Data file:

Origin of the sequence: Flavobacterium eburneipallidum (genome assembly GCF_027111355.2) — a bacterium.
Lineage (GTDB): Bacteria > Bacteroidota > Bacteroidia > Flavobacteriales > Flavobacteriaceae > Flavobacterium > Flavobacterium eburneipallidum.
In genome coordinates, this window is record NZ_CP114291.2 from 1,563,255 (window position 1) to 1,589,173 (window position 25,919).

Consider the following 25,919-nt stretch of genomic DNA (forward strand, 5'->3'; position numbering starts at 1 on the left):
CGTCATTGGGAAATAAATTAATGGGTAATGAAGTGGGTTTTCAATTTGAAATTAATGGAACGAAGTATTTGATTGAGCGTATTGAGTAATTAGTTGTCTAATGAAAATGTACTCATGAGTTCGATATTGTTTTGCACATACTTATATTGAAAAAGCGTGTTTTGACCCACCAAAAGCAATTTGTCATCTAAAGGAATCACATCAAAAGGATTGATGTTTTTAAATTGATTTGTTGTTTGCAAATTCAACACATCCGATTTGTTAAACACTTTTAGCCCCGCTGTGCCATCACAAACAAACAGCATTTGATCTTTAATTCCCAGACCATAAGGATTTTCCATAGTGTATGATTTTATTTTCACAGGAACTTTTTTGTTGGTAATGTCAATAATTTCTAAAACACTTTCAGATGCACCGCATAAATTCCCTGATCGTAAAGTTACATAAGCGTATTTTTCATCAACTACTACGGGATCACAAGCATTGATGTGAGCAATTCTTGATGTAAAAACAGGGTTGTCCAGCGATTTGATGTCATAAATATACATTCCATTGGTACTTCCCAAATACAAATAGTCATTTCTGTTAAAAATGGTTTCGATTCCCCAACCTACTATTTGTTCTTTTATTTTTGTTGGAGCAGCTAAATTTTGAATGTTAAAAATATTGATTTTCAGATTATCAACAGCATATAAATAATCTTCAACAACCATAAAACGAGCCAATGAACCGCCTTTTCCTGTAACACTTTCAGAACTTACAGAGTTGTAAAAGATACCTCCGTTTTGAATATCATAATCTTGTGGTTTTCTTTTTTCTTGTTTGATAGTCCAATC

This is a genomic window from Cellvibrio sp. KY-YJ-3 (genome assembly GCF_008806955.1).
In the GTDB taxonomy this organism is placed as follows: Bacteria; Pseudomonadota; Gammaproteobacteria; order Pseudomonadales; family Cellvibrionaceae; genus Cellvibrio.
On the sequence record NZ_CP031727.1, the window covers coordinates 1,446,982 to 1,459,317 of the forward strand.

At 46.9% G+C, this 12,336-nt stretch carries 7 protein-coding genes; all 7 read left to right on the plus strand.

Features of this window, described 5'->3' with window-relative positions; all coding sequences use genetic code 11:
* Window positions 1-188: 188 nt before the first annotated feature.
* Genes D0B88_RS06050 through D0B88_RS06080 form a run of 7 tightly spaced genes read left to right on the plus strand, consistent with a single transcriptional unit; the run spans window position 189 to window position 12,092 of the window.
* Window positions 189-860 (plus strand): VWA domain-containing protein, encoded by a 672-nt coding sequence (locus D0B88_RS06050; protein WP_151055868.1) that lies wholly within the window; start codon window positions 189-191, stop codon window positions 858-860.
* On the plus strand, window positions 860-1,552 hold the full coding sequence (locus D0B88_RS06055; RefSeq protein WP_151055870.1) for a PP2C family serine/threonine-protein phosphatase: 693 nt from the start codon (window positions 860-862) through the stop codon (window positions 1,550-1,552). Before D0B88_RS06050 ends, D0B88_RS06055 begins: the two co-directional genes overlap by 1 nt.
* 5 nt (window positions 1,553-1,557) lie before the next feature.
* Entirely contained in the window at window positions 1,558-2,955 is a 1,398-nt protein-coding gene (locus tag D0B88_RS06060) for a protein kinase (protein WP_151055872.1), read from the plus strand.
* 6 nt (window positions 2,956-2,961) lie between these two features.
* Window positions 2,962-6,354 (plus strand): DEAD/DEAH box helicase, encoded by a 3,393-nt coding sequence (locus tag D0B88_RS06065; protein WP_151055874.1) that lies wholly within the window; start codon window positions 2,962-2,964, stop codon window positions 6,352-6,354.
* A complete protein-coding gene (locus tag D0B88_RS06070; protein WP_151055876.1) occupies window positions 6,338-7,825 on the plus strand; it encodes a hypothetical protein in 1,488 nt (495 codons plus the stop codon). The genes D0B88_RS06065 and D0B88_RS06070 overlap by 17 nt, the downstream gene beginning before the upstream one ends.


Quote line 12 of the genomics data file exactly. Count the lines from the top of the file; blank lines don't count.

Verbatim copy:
* Genes D0B88_RS06050 through D0B88_RS06080 form a run of 7 tightly spaced genes read left to right on the plus strand, consistent with a single transcriptional unit; the run spans window position 189 to window position 12,092 of the window.